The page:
We're probably just two years away from an exact replica of the Star Trek comm badge. Trekkies will go wild over it. I can see small, thin pendant communicators of many various fashionable designs becoming one of the next big things.
Still, the R8 is the poor man's Bugatti Veyron... http://images.thecarconnection.com/lrg/bugatti-veyron-grand-sport-sang-blanc_100358036_l.jpg.
"AI would think for itself and no one thing or person should have that much power." Just send the AI to church or sit it in front of Fox News. Problem solved.
One day I installed a popular flashlight app. The next day, it wanted to upgrade and asked for EVERY possible permission. Now, why in the world would a flashlight app need access to my phone, browser, and contacts history, etc. EVERYTHING! It listed about 15! I immediately uninstalled it. Rather than spying, I think such apps are gathering data and selling it to advertisers and anyone who's in the market for it.
Low-cost entry to OK-quality VR, says I and the millions who will buy this when compatible drawers are made for their phones. Sign me up for a Nexus 5. I have Google Cardboard, and it does VR surprisingly well. Of COURSE, it's not Rift quality, but for less than $20, it's great for those waiting for the consumer release of Rift or those who will never be willing to pay the cost of the coming generation of VR. The following generation will be much better and cheaper. Most people will be holding out for that. Until then, offerings like the Carl Zeiss VR One will tempt many to get their VR feet wet.
Hahaha... You guys are missing the full context, and making excuses for his poor lack of judgement. Here's the full context:
"You know, the thing that perhaps most influenced me in terms of how do you look at the journey or a career. There was this guy, his name is Mike Naples, he was the president of Microsoft when I joined and he had this saying that all HR systems are long-term efficient, short-term inefficient. And I thought that this phrase captured it.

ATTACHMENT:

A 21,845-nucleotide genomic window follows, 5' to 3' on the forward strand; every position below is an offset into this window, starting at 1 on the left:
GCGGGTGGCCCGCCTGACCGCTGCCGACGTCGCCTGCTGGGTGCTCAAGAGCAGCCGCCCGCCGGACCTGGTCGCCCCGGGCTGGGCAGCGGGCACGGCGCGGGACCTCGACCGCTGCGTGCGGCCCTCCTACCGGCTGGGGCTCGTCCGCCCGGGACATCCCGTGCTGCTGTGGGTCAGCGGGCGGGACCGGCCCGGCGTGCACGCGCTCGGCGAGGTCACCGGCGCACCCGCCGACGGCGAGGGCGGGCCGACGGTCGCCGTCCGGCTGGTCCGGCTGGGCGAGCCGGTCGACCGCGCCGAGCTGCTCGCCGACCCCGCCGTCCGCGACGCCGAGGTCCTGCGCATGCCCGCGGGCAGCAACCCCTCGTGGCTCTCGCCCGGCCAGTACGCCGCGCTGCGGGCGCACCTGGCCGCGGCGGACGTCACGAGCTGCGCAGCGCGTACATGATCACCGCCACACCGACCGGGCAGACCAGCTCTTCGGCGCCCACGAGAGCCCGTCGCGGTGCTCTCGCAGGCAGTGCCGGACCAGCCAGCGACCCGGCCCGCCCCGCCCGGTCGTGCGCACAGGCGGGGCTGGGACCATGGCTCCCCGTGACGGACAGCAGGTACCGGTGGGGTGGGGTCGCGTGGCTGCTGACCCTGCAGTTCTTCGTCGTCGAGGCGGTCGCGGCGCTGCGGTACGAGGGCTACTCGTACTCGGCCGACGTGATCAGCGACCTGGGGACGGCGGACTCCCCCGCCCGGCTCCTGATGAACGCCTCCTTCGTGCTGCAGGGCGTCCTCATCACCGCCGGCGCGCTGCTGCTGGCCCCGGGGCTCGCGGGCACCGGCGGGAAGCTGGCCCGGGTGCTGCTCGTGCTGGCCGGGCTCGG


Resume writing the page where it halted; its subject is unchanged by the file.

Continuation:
It's not really about asking for the raise but knowing and having faith that the system will actually give you the right raises as you go along. And that I think might be one of the additional superpowers that quite frankly women who don't ask for raises have. Because that's good karma, that'll come back. Because somebody's going to know that's the kind of person that I want to trust; that's the kind of person that I want to really give more responsibility to; and in the long term, efficiency things catch up.
And I wonder — and I'm not saying that's the only approach — I wonder if taking the long term helps solve for what might be perceived as this uncomfortable thing as am I getting paid right, am I getting rewarded right. Because the reality is your best work is not followed with your best rewards. Your best work then has impact, people recognize it and then you get the rewards. So I think you have to think that through I think."
He's basically telling women to have faith in the system, and that it would look better for them not to make noise about any salary discrepancies. That by not making noise, the woman can rely on others to EVENTUALLY assess that they are doing a worthy job and EVENTUALLY her salary will grow to match those of others at her level.
Haha... really? A woman should have faith in the system that systematically creates the discrepancy? Really? By not making noise, it will allow others to trust you more... PERHAPS enough to give you a much deserved raise? Really? That a woman should avoid asking for a raise, just like a man does, when he/she feels like they deserve it?
Basically, Nadella is saying that if a woman finds that she is being paid less for the same work, that she should simply keep working and expect the respect that others come to have in her quiet diligence will cause her pay to equalize eventually rather than RIGHT NOW when it is deserved.
Sorry, it is YOU who took his words out of context because you were not given the full context.
It's just so easy to rig a recorder and GPS with an on/off switch in a hidden yet accessible place. Though illegal in some states, I'm sure people with expensive cars have been doing this before Chevrolet's Valet Mode.
Yes, it is, RiCoFrost. Yes, it is.
When the curvaceous Samsung Gear S (or reasonable facsimile) gets thinner, drops in price to sub $150, and gains compatibility with other Android devices, I'm all there. But wait... here's a beautiful Indian-made smartwatch WITH ONBOARD 3G and DUAL SIM for $67 introduced in July that gives weight to Gartner's next-year projection of $30-average smartwatches, largely fueled by entry of Chinese OEMs: http://www.gizchina.com/2014/07/08/spice-smart-pulse-full-fledged-sim-enabled-smartwatch-launched-67/.